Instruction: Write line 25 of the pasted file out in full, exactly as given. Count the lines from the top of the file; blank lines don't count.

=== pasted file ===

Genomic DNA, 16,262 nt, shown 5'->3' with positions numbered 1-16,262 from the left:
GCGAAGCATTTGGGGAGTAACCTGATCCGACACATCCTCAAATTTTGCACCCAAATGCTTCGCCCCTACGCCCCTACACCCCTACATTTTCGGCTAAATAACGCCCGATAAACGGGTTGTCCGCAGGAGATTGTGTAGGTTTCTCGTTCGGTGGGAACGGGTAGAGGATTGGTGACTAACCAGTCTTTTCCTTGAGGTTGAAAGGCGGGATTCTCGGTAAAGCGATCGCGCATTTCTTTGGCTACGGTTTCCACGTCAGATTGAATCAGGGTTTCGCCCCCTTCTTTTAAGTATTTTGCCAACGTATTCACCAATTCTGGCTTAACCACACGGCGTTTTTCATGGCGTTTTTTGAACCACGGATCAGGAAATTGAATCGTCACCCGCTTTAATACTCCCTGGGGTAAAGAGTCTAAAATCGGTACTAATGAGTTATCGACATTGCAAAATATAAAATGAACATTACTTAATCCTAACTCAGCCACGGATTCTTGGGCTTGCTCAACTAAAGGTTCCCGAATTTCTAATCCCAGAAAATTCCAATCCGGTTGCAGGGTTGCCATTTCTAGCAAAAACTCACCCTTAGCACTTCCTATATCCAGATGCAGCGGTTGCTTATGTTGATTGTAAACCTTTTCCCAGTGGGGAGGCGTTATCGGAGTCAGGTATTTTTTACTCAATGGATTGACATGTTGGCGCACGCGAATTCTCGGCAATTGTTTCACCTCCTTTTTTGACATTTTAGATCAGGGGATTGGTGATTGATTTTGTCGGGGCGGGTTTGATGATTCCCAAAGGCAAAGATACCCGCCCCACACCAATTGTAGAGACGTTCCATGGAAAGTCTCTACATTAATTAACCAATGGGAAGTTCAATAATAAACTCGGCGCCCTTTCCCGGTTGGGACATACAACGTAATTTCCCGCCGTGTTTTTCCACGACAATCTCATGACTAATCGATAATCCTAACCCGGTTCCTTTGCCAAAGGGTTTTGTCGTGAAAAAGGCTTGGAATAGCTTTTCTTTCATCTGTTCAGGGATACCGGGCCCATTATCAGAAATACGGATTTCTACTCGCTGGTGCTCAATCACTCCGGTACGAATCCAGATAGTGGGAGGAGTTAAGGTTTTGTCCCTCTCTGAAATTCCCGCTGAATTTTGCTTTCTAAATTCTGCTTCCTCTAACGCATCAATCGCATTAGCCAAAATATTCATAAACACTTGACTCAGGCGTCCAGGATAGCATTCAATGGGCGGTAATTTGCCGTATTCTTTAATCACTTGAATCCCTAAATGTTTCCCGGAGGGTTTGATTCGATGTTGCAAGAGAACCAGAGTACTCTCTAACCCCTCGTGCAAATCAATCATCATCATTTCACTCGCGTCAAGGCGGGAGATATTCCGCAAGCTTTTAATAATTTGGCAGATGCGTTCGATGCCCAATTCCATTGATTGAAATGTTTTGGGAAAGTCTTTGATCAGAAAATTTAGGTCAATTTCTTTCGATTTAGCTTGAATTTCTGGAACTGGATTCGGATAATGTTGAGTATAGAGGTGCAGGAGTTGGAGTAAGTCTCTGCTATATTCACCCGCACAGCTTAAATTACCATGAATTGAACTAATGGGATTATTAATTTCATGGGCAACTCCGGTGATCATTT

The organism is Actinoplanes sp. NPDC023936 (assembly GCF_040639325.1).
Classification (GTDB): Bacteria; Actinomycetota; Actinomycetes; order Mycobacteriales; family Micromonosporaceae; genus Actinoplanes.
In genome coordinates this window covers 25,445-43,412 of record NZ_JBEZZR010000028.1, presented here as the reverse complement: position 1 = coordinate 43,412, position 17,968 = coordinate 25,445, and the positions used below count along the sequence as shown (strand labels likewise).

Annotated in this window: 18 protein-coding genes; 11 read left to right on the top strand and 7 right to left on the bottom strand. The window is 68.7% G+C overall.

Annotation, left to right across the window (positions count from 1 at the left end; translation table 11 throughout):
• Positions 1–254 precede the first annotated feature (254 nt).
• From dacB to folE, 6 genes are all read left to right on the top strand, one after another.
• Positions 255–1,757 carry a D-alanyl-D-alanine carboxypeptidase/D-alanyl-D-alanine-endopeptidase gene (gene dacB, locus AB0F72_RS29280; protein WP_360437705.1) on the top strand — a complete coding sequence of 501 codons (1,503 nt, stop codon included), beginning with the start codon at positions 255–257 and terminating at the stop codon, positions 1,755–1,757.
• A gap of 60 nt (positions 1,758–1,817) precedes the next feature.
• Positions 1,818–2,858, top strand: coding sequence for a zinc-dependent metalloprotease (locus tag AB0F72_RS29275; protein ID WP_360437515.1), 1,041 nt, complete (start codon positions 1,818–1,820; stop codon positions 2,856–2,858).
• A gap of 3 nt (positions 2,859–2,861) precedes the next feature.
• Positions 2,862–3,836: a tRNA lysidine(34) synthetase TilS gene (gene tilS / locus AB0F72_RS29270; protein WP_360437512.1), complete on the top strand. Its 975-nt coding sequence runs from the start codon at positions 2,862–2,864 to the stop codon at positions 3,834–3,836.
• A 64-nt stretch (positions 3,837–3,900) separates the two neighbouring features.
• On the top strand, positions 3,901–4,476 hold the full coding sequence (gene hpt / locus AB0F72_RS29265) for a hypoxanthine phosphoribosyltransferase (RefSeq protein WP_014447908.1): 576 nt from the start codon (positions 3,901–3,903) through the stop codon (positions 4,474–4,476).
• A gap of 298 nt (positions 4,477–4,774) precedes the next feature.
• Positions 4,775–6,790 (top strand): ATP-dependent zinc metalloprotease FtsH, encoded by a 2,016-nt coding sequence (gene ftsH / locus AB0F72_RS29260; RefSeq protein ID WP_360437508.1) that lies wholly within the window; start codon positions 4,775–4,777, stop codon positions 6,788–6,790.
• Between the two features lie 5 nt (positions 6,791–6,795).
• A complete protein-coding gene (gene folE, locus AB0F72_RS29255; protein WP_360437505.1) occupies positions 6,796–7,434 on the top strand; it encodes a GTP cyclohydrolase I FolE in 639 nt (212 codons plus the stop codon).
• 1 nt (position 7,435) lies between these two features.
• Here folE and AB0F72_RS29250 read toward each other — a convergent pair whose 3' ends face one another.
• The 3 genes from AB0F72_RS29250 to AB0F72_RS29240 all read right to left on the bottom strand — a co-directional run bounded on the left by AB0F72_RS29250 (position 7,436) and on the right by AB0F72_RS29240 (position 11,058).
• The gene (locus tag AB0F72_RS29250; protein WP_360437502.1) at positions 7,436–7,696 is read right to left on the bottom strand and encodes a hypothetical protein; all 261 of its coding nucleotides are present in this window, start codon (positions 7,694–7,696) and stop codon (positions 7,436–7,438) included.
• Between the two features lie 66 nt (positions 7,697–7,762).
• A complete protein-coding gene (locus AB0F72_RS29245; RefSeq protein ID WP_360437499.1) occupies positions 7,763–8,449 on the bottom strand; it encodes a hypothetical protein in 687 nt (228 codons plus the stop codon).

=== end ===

• Between the two features lie 66 nt (positions 7,697–7,762).